a cheap holiday in other people's oddity

by Heather Young

I once edited a wedding where the groom was so aggressive about shoving the first slice of the wedding cake in his new bride's face that she was picking crumbs out of her eyelids, leaving big black smears of make-up around her eyes. Either the bride found it genuinely amusing, or she was talented at hiding her emotions, but she seemed to take it with good humor. Hooray for the happy couple and all, but I have to say every time I see this kind of thing, it squicks me out. Personally, I find these kind of displays mean-spirited and disrespectful. After all, brides spend a ton of money and effort on their appearance on their wedding day, in all likelihood more than they'll ever spend on any other day of their lives. The cake-smearing ruins that carefully achieved effect, meaning that in every photo afterward she'll look worse. Considering that those hours will be the most photographed hours of her life, and the fact that those photos will last for generations, having your make-up ruined on your wedding day is a very bad thing.

These days, most of my time is spent editing weddings. And weddings... they're odd. Oftentimes it's adorable oddness (the groom with Darth Vader boutonniere, the bride pushing her groom on a swingset, the officiant reading from a math textbook during the ceremony). And sometimes it's a groom humiliating his bride with irrepressible glee in front of all of their friends and family by shoving a cake into her face like he's trying to suffocate her with frosting.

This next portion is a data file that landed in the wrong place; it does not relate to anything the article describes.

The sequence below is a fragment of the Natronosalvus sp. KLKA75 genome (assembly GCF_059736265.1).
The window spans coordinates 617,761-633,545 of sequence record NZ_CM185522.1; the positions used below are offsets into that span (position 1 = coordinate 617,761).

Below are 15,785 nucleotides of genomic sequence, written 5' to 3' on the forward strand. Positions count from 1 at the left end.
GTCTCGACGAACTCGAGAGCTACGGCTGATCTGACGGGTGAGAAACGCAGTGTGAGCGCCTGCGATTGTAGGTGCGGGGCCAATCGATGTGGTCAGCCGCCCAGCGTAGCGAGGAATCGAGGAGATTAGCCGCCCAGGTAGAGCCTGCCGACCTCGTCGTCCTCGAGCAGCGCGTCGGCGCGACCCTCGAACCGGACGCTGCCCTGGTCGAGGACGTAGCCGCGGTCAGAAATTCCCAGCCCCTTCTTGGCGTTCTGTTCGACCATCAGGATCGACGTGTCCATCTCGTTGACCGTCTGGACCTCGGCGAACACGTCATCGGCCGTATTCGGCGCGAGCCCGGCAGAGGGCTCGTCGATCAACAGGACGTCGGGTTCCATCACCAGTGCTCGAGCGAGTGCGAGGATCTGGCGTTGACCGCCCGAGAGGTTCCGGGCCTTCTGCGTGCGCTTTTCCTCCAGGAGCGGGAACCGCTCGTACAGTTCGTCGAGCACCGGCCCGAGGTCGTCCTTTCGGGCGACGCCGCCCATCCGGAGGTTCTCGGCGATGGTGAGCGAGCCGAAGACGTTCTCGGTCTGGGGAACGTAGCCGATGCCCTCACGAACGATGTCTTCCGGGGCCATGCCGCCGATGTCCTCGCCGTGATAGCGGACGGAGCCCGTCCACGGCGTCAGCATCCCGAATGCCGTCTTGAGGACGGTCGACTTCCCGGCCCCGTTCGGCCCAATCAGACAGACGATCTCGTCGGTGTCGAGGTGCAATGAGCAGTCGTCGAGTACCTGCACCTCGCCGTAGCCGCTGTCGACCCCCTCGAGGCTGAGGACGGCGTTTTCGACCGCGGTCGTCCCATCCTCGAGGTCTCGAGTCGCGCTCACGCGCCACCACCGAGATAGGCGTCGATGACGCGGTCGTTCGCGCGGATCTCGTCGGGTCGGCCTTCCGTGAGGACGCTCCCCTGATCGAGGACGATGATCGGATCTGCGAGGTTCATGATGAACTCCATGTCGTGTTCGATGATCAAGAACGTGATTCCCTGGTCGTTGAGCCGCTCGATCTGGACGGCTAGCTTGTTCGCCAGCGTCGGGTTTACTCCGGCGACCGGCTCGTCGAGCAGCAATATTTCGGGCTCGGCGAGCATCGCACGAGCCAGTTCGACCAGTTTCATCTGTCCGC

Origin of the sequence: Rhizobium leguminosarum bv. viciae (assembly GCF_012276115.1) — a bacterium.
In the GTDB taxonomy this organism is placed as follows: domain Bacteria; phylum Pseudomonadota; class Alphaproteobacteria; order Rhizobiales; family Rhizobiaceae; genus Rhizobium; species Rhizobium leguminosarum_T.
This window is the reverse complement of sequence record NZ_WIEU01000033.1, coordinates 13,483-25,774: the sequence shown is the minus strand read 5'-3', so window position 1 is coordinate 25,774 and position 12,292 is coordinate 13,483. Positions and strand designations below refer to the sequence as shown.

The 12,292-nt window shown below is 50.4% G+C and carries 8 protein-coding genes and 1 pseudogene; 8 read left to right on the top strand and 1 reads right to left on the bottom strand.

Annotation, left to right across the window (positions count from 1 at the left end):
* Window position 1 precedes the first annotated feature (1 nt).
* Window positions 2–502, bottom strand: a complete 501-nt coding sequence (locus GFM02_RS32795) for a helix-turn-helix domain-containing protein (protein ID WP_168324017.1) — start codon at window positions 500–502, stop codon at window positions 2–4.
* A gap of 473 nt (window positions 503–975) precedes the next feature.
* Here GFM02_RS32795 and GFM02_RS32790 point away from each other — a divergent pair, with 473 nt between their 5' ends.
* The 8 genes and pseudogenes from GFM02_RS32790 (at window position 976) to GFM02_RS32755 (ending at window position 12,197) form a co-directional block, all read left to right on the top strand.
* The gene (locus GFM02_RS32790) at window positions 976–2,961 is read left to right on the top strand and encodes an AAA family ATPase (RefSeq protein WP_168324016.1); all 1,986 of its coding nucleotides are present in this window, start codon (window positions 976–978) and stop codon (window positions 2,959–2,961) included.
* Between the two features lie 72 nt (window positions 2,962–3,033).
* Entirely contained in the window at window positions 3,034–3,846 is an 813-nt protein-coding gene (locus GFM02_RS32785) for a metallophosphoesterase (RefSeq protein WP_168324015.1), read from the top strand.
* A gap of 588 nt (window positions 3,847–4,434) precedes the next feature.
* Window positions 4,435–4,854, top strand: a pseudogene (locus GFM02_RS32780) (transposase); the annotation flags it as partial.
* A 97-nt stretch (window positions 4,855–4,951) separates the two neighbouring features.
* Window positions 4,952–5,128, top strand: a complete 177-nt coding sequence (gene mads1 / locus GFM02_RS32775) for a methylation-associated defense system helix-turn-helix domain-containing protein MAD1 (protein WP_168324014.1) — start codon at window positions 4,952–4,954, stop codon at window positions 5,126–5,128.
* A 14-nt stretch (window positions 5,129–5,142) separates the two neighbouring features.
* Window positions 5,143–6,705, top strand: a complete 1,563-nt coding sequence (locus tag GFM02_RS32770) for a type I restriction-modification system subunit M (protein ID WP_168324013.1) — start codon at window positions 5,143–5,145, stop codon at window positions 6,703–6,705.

I will probably never meet any of these thousands of people whose faces I encounter in the images I edit and I don't see it as my business to pass judgment on anyone. My job is to edit to the photographer's specifications — and that's all. And yet the ugly-weird things I see, like the new bride Mrs. Cake-Face, do get under my skin. I guess it's funny to some kind of people, and it's not my business, so who cares? At the same time, I'm a thinking, feeling human being with emotions 'n' stuff, and maybe it's ok and normal that I can't turn my feelings off and be totally disengaged. It's one of the unexpected things about digital post-production — other people's weirdness gets shoved in your face, and all you can do is deal with it and move on. I suspect Mrs. Cake-Face is a wiser, more forgiving woman than I am. Still, I have to say — not having cake embedded in my eyeballs is a nice feeling.